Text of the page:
My chicks are tweens... when do I let them hang with the big girls and rooster?


In the Brooder
Aug 30, 2021
I adopted my chicks July 24, they were a couple weeks old, I didn't think to ask. I raised them in the house, in a lrge dog kennel for about 4 weeks. I moved them to an enclosed area with a dirt floor, bugs and other stuff to eat besides their chick food. Last week, I added a temporary fenced area for them to hang out in, eat grass and chase bugs. This included an old strawberry patch. Yesterday, I gave them more room to roam. The older hens and rooster free range and they have come by the enclosure, but neither generation paid much attention to the other.

My coop is designed so I can isolate the chicks in an area with a roost and nesting box, with a separate door and grazing area. I am hanging bird nets over the grazing area for protection from Ravens and hawks (but have noticed the chicks will squawk and freeze when they see one in the area. then all 4 will run into safety) I plan on moving the chicks to this isolated area, in th next few days, the older hens will be able to hear them and see them through chicken wire.

How long should the chicks stay in that isolated area? After a period of time should I let one older hens into that enclosure or just open the gate and let them mingle at will.

I live at 2660 feet and nights are starting to cool off and I will need these chicks to integrate into the flock for the late fall and winter.


Fishin' for Chickens
Nov 9, 2019
Rim Country, Az
How big are they compared to the big girls? The only thing I can think of is if the rooster doesn't have nice manners and try to mate them and hurt them.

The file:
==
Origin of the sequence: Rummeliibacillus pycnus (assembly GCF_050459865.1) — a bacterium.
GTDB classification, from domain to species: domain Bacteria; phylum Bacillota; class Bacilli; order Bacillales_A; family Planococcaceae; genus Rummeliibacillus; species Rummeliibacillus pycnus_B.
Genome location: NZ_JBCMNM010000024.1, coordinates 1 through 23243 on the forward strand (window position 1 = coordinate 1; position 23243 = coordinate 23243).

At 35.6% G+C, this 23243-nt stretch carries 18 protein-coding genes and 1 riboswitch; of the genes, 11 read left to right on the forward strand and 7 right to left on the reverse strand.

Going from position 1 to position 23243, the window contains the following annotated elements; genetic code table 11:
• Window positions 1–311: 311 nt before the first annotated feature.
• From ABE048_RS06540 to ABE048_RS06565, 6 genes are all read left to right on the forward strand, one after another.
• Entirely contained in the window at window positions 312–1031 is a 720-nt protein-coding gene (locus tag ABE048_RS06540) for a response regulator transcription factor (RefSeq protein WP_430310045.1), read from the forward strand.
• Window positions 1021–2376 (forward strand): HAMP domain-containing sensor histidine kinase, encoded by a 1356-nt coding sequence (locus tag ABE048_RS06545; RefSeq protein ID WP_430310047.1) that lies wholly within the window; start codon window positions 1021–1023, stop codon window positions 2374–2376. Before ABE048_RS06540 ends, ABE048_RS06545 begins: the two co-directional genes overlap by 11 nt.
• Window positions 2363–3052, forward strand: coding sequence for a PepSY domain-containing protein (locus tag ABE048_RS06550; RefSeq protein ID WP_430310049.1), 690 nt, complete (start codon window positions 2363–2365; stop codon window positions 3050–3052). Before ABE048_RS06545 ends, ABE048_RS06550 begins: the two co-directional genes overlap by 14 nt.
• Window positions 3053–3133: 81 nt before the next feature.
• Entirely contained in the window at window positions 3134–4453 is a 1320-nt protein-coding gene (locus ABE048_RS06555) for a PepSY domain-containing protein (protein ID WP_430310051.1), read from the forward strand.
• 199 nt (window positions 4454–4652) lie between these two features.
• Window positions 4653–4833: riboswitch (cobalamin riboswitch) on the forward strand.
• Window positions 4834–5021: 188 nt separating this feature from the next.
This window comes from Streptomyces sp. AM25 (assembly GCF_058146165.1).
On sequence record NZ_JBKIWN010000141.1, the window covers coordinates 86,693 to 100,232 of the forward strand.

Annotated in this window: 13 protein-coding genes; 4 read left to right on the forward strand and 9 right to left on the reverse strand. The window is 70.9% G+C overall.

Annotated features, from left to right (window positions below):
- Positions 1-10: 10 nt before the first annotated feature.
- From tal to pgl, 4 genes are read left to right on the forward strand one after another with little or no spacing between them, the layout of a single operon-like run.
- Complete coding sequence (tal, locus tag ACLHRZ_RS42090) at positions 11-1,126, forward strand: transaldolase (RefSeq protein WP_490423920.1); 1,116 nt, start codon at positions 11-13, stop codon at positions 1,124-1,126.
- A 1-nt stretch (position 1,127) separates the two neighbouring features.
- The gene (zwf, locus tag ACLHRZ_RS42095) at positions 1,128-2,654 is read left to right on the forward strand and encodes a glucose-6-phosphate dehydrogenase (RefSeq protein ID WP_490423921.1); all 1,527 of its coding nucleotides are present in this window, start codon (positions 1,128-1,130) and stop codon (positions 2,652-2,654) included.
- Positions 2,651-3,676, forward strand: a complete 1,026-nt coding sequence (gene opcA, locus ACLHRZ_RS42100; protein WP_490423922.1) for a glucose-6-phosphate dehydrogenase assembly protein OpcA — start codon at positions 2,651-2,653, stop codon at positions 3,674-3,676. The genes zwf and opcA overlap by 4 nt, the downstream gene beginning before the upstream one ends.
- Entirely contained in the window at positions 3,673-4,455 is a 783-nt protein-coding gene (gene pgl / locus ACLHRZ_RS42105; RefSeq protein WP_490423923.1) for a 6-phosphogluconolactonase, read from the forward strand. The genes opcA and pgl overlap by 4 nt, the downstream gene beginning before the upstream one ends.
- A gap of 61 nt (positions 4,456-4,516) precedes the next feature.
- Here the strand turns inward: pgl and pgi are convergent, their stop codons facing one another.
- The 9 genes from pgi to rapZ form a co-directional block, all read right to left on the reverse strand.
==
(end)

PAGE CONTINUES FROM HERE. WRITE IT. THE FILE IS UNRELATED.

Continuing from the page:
Free Ranging
Mar 29, 2020
N. California
You might have luck letting the older hen mingle with them but she will also try to harass them. So make time for yourself to observe both groups mingling. You probably will need to intervene.


Nov 13, 2018
New Zealand
Are they in clear sight of the adults at all times?

See how they behave if you put treats down on both sides of the fence so they're eating somewhat togetherish.

Try free ranging the chicks with an adult or two at a time and be ready to step in if the adult turns feral. Once again, see how they act sharing treats. This is good for IDing any 'problematic' flock members so you know who to look out for. Also, you can then isolate the bully if it's only one or two troublemakers.

Have you ever integrated young before? With my flock, they were nicer the second time around. I've always had a broody backing them up and she's a tiny bamf of a mom, even if her fluffy poof means she can't see where she's going.

On her first day out with the babies, she attacked our head hen (and her brood-sister) for getting too close. It was so uncharacteristic you could even see the confusion on head girl's face. She wasn't even there to start trouble.

New posts New threads Active threads

Top Bottom